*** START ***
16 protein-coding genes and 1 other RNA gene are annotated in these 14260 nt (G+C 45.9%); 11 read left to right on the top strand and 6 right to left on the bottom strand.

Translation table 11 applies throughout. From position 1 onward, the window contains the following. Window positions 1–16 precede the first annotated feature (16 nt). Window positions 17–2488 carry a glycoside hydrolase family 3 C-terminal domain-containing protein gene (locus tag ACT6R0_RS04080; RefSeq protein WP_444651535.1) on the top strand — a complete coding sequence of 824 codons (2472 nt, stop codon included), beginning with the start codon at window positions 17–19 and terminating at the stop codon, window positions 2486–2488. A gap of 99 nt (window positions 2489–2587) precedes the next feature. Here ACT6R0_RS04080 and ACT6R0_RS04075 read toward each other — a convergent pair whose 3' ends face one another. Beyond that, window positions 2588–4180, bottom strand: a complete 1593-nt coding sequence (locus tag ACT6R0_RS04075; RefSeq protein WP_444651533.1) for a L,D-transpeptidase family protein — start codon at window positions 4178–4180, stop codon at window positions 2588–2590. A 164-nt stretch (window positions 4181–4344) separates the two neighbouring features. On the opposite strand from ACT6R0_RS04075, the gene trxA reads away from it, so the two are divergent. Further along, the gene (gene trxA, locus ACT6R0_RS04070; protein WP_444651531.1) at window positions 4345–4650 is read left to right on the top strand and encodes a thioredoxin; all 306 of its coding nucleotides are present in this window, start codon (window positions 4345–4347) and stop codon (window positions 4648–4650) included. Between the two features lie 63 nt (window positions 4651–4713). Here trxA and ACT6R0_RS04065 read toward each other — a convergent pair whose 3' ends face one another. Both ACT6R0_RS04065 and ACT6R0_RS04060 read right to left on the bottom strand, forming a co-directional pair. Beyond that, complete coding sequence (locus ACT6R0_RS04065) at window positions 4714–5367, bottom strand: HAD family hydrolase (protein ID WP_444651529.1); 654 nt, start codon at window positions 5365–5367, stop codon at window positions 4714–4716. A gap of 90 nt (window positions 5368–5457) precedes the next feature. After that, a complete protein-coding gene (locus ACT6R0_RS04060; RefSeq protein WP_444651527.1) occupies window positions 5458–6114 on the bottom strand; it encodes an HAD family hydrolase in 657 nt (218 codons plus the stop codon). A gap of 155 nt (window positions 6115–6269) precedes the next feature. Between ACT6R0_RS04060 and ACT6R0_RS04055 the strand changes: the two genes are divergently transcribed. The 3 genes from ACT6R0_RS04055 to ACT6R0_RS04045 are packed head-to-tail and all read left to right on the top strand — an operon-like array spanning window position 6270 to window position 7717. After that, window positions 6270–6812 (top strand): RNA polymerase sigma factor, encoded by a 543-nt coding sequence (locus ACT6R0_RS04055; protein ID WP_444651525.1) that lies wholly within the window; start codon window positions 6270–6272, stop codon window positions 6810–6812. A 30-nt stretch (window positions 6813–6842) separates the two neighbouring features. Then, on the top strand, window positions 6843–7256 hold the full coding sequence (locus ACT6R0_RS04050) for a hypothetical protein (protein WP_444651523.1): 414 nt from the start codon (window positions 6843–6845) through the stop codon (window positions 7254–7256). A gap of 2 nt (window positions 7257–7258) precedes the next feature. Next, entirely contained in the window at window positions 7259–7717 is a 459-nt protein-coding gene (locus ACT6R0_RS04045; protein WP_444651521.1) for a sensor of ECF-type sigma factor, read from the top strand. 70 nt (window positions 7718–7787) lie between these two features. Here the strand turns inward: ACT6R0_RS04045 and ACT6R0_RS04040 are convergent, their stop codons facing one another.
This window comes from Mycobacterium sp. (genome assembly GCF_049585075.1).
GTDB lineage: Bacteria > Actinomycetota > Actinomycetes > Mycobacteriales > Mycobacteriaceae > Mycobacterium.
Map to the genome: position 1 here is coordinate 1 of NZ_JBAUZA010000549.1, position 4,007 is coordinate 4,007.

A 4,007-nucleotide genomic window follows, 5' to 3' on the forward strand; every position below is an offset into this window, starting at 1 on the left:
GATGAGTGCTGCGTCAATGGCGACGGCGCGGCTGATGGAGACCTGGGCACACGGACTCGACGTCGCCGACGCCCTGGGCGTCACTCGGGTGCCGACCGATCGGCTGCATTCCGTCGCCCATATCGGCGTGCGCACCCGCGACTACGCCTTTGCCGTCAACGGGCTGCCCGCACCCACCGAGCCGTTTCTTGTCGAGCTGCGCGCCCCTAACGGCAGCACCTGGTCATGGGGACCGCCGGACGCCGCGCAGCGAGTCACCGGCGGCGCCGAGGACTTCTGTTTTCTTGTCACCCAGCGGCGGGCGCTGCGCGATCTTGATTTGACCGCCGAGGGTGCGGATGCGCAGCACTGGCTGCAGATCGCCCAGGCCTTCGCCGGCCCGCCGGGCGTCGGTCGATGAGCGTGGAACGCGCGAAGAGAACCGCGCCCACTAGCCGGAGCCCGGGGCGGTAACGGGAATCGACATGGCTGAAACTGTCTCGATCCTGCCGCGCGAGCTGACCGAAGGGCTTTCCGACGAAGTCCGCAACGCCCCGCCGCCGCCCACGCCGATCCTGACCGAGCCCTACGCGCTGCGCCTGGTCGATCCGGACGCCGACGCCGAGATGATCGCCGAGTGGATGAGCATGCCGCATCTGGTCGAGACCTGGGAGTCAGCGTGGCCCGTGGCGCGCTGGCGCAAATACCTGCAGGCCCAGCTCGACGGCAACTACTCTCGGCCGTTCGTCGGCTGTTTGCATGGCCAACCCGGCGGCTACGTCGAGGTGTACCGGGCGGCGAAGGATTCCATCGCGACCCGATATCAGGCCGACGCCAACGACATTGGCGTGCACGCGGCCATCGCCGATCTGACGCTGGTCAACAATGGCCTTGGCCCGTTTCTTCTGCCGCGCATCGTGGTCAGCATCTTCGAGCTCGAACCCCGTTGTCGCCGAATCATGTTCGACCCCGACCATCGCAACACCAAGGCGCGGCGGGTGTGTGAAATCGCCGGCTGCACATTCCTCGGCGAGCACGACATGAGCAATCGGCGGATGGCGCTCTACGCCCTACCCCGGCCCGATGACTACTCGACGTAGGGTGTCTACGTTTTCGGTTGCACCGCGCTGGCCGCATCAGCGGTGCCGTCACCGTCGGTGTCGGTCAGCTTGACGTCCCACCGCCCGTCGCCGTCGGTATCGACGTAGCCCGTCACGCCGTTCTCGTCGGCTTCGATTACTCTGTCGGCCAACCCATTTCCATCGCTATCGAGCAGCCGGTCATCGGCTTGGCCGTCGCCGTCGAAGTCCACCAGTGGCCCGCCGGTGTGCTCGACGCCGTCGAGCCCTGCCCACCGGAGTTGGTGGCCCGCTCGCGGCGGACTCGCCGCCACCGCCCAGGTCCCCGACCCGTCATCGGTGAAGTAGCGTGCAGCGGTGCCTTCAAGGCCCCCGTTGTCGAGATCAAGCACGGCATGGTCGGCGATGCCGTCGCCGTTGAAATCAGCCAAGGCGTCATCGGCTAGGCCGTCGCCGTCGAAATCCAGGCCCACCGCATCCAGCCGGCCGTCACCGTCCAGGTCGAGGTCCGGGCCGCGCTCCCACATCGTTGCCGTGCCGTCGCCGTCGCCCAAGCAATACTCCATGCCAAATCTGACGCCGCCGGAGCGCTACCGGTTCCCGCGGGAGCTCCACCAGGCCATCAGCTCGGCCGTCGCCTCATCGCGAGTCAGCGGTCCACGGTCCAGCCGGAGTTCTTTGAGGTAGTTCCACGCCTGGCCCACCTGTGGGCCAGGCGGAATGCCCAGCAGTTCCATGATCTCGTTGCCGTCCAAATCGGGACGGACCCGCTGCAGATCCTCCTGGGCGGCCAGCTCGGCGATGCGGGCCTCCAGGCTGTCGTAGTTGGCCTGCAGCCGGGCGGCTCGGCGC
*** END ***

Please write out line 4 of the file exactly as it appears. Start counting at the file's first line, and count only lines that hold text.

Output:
GTDB lineage: Bacteria > Actinomycetota > Actinomycetes > Mycobacteriales > Mycobacteriaceae > Mycobacterium.